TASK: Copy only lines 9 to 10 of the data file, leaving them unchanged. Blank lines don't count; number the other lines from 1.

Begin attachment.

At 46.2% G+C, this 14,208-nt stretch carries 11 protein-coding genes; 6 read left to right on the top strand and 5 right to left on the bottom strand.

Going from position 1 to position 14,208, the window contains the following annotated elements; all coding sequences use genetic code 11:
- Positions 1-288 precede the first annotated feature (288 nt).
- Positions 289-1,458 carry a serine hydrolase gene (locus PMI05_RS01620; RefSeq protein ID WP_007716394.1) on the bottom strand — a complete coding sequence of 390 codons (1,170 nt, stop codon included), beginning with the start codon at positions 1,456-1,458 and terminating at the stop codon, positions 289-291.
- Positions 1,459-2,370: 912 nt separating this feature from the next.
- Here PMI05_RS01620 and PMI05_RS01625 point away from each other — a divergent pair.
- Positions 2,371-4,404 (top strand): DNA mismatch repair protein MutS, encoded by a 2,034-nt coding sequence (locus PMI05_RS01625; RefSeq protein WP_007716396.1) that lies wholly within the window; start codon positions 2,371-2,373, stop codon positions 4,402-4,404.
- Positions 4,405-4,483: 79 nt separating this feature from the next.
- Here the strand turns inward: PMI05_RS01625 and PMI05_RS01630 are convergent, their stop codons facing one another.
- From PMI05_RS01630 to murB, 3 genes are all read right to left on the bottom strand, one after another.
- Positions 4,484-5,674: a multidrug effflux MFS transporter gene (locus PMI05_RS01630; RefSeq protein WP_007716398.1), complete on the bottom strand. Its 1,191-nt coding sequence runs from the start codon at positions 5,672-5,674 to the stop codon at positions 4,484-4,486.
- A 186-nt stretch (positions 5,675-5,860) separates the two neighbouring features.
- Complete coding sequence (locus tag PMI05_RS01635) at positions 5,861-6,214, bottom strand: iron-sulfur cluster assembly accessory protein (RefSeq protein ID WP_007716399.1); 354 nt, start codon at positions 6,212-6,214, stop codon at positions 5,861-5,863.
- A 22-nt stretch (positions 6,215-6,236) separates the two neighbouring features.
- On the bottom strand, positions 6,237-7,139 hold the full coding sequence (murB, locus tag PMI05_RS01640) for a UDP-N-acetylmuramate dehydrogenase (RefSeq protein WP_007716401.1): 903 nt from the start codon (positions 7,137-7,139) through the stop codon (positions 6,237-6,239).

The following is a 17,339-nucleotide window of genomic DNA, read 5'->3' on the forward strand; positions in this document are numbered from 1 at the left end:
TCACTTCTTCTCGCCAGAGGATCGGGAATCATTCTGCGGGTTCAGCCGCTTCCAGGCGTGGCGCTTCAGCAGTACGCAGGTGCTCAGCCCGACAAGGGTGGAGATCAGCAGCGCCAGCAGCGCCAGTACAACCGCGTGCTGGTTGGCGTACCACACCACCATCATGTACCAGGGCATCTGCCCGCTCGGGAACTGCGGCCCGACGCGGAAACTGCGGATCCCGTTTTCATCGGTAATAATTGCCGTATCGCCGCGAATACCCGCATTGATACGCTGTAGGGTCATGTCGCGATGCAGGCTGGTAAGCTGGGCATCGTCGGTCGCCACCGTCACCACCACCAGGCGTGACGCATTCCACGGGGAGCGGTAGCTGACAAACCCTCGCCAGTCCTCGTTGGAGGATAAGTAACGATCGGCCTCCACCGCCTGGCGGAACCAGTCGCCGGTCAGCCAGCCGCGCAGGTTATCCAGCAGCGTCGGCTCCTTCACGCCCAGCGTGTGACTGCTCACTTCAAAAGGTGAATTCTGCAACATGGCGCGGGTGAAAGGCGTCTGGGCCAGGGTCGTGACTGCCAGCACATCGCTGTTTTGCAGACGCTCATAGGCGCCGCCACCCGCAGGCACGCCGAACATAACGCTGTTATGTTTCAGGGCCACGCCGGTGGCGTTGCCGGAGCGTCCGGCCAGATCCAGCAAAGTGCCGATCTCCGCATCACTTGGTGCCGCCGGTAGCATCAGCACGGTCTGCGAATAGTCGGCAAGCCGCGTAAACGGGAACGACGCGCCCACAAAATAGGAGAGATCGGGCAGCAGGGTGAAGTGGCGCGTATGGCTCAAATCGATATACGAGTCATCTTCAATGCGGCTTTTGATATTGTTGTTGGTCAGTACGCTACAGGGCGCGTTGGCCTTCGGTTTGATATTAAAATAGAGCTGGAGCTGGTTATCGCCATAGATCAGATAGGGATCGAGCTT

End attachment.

- Here the strand turns inward: PMI05_RS01625 and PMI05_RS01630 are convergent, their stop codons facing one another.
- From PMI05_RS01630 to murB, 3 genes are all read right to left on the bottom strand, one after another.